SUMMARY
       
      The 180 Stove is a solidly-constructed simple design for a wood burning stove.  It has a large cooking surface and stacks to a compact size for travel.
      Likes:
      No fuel to carry
      Grate allows for grilling food
      Disassembles to compact size
      Made in USA
      Dislikes:
      Pot and hands get dirty from soot
      Difficult to block wind
      Too large for my backpacking pot
      This concludes my Long-Term Test Report and this test series.  Thanks to 180 Tack and BackpackGearTest.org for allowing me to participate in this test.
       
       
       
      This report was created with the BGT Report Generator.
      Copyright 2013.  All rights reserved.

      [Non-text portions of this message have been removed]
    • Mike Pearl
      Hi Nancy, I like the anti-soot foil wrap!  Nice conclusion to the series.  I cannot find any edits.  Upload at will. See ya next series,Mike ... From:
      Message 2 of 3 , Feb 16, 2013
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        Hi Nancy,
        I like the anti-soot foil wrap!  Nice conclusion to the series.  I cannot find any edits.  Upload at will.
        See ya' next series,Mike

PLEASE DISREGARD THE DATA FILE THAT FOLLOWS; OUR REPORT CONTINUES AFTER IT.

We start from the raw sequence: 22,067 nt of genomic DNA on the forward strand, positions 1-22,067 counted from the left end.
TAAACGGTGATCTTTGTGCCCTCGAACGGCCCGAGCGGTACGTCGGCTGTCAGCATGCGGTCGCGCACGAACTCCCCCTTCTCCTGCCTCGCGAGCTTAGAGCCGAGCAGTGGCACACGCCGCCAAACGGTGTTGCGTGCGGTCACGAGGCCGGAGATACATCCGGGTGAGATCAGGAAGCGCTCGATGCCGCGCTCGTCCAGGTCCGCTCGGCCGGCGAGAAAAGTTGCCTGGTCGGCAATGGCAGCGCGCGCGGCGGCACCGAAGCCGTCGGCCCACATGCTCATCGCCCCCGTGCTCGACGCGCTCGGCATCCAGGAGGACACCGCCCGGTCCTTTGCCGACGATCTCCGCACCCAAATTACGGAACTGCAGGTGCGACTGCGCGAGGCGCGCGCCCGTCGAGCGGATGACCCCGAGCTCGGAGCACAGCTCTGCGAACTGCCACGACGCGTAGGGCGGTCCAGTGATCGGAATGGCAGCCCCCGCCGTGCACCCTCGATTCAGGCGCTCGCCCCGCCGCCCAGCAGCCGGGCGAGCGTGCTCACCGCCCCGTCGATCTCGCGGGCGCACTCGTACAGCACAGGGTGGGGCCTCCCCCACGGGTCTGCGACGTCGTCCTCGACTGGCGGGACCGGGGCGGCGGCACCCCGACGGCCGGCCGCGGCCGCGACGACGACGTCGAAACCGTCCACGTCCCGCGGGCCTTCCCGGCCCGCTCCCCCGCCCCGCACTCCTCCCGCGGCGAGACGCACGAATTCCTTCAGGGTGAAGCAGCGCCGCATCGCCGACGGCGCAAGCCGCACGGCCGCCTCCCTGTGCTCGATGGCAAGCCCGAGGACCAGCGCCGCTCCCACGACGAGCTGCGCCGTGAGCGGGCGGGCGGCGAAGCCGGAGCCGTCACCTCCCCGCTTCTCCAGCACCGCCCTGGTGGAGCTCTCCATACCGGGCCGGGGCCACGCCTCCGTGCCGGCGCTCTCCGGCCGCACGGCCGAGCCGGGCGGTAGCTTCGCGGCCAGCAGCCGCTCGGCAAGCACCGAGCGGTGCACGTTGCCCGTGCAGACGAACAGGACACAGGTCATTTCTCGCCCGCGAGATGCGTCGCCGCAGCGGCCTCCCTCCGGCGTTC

--- On Sat, 2/16/13, Nancy Griffith <bkpkrgirl@...> wrote:

        From: Nancy Griffith <bkpkrgirl@...>
        Subject: LTR: 180 Tack Stove- Nancy Griffith
        To: "backpackgeartesters@yahoogroups.com" <backpackgeartesters@yahoogroups.com>
        Cc: "mikepearl36@..." <mikepearl36@...>
        Date: Saturday, February 16, 2013, 4:54 AM

        Hi Mike, I've posted my LTR to the test folder.  Here is the link and text.   Thanks for providing the edits. Nancy 


        [Non-text portions of this message have been removed]
      • Nancy Griffith
        Thanks Mike. Got it uploaded and deleted the test file It was nice working with you on this. See you around :) Nancy ... [Non-text portions of this message
        Message 3 of 3 , Feb 17, 2013
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          Thanks Mike. Got it uploaded and deleted the test file

          It was nice working with you on this. See you around :)

          Nancy

          On Feb 16, 2013, at 8:04 AM, Mike Pearl <mikepearl36@...> wrote:

          > Hi Nancy,
          > I like the anti-soot foil wrap! Nice conclusion to the series. I cannot find any edits. Upload at will.
          > See ya' next series,Mike
          > --- On Sat, 2/16/13, Nancy Griffith bkpkrgirl@...> wrote:
          >
          > From: Nancy Griffith bkpkrgirl@...>
          > Subject: LTR: 180 Tack Stove- Nancy Griffith
          > To: "backpackgeartesters@yahoogroups.com" backpackgeartesters@yahoogroups.com>
          > Cc: "mikepearl36@..." mikepearl36@...>
          > Date: Saturday, February 16, 2013, 4:54 AM
          >
          > Hi Mike, I've posted my LTR to the test folder. Here is the link and text. Thanks for providing the edits. Nancy
          >
          > [Non-text portions of this message have been removed]
          >
          >


          [Non-text portions of this message have been removed]